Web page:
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Best Beginner Clipless Pedals

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Best Beginner Clipless Pedals

Old 05-17-10, 07:57 PM
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seattle_newbie
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Best Beginner Clipless Pedals

Hey all, quick question. I am a beginner, mainly touring for fitness. I have a '87 specialized sirrus and love it. The only issue is that I am sporting basic platform pedals with toe clips and straps and really don't care for it much. It is so cumbersome getting into and out of them, and I am embarassed to say I have found myself on the ground in front of a crowd on two separate occasions.
My question is, what clipless pedal system is the best value. I am not looking to break the bank nor am I a competitive racer. I am looking to spend $100 +/- 25 (keeping in mind I still have to buy shoes).

Thanks!
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Old 05-17-10, 08:00 PM
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Look around for sales - online or LBS, get what's on sale. Just make sure the shoes will fit with the pedals you choose.
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Old 05-17-10, 08:04 PM
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http://mikesbikes.com/product/shiman...6490-qc129.htm

You can probably find them cheaper than $60. Wellgo also makes some dual sided clipless, for less but I think the Shimanos's work a bit better and are a little nicer.

What you want are dual sided SPD and keep the tension loose. Stick with mtb shoes since you can walk in them much easier than road shoes.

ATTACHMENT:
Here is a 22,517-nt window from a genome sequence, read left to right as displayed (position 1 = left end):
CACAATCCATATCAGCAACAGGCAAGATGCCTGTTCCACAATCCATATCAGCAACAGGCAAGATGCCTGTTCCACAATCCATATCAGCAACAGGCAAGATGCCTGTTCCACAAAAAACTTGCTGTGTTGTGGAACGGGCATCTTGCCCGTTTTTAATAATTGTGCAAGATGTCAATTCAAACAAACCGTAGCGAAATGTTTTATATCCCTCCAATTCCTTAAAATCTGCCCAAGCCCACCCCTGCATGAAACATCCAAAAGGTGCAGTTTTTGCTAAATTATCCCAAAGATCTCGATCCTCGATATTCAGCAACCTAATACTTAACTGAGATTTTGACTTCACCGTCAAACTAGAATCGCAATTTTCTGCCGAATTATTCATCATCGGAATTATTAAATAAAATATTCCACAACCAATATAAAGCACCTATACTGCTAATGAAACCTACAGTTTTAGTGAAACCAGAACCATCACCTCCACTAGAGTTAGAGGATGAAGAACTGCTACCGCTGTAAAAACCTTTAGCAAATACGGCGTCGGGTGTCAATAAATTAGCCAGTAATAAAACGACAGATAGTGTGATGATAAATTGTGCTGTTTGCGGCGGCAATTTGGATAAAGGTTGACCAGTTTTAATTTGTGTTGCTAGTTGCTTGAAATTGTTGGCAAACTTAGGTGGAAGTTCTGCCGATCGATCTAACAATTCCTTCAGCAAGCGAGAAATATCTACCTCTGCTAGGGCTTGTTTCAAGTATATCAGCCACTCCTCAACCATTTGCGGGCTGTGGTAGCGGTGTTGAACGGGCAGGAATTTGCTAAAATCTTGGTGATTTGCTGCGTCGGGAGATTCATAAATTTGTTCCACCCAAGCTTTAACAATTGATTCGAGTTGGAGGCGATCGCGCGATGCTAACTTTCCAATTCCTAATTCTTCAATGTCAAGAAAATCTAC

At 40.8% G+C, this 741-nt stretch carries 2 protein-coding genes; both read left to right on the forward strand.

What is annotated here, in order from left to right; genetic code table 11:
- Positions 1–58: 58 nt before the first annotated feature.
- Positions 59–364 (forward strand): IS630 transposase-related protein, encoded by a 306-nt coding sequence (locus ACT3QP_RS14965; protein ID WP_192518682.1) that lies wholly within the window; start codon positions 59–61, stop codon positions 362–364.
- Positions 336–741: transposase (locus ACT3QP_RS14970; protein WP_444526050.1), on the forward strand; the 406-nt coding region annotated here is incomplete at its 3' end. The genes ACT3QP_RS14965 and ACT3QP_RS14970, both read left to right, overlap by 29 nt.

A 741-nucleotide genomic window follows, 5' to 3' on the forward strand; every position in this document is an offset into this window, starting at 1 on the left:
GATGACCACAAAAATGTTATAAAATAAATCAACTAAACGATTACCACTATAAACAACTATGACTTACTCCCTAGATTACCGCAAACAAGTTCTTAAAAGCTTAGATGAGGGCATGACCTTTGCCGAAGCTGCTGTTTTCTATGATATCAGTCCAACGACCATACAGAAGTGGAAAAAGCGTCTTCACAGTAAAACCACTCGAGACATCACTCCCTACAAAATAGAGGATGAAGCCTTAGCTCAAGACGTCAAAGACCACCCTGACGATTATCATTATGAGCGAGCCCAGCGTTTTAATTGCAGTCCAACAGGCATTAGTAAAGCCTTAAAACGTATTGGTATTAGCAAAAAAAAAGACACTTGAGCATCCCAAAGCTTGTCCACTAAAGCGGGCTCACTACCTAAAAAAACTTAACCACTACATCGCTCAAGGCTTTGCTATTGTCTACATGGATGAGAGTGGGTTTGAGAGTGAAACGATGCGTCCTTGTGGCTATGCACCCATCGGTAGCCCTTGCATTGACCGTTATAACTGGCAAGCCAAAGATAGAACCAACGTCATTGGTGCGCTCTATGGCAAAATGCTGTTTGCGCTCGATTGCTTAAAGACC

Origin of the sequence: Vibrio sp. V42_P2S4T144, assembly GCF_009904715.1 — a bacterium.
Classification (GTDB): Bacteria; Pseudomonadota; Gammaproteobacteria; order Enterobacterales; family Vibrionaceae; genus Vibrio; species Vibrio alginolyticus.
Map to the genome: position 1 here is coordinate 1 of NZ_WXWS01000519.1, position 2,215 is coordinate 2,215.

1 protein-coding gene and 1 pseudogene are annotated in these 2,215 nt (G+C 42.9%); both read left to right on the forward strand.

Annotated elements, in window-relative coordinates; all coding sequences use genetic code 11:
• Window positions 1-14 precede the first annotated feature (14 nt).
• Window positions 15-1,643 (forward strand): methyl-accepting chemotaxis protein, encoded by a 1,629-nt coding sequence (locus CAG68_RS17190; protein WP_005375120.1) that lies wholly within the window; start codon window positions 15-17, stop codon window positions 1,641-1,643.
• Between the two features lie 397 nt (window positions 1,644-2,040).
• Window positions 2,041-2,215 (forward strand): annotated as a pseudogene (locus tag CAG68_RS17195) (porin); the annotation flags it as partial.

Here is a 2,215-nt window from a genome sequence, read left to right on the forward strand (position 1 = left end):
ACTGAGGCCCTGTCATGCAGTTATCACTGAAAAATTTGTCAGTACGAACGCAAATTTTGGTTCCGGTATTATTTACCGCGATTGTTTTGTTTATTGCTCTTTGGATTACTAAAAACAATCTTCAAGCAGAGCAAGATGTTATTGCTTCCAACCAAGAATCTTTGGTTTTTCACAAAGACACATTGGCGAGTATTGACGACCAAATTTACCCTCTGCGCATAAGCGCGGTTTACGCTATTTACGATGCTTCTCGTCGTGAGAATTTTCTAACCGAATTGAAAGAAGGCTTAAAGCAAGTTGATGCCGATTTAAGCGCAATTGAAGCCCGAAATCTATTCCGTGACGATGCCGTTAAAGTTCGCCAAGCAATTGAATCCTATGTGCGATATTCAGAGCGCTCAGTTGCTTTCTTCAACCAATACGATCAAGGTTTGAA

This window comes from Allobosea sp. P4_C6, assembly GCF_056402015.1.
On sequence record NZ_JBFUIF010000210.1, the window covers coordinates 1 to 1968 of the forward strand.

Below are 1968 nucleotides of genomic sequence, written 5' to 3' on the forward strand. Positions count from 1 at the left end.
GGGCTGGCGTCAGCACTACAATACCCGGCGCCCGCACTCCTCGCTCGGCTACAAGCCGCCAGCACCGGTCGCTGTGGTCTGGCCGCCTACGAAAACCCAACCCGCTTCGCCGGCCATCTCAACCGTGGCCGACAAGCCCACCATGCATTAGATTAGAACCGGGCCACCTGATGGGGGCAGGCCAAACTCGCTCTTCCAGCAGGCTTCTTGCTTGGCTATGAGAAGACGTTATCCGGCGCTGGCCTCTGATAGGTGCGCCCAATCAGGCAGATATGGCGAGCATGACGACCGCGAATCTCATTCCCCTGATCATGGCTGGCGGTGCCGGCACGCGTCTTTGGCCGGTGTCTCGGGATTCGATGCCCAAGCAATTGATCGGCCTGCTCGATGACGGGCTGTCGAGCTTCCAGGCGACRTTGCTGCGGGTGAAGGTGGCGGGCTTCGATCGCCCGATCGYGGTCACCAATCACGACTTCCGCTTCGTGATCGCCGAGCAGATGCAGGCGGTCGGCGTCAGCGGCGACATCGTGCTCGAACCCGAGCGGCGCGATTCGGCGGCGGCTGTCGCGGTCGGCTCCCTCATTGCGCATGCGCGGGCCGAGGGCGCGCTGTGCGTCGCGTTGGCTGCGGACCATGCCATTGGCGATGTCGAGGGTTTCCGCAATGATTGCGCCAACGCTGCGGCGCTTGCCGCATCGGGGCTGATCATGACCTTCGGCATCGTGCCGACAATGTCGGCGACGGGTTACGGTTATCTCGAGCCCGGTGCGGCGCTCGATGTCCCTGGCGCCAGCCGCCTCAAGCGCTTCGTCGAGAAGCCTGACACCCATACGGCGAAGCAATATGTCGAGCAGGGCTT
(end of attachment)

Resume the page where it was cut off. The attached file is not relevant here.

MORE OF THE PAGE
BTW, if these are "beginner" pedals then I must still be learning after using them for almost six years.

Also, I used to fall all the time with clips and straps, but the only time I've fallen with clipless was the result of failed trackstands on my fixed gear.
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Old 05-17-10, 08:06 PM
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Look Keo Easy and Shimano R540 are both available around $40 or so from the various online UK dealers. Either will work just fine for you. There's nothing "entry level" or "beginner" about pedals that cost more than $100.
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Old 05-17-10, 08:24 PM
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I got a great deal on my 105s, with shoes the whole setup came in around $150. They're my first clipless pedals, I'm really happy with them.
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Old 05-17-10, 08:38 PM
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I love eggbeater pedals. They are simple to get in and out of and look cool.


This is the Candy 3 (which used to be called the Candy SL) but there are other models too. And each model is offered at several price/ quality levels.
Candy 1 is $60
Candy 2 is $90
Candy 3 is $120
Candy 11 is $375
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Old 05-17-10, 08:48 PM
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My first pedals were Crank Brothers Quattro. They were easy to get in and out of. Next ones were look style pedals. They're even easier.

I wouldn't worry about getting anything that is specifically made to have low tension. You'll get used to pedals in no time.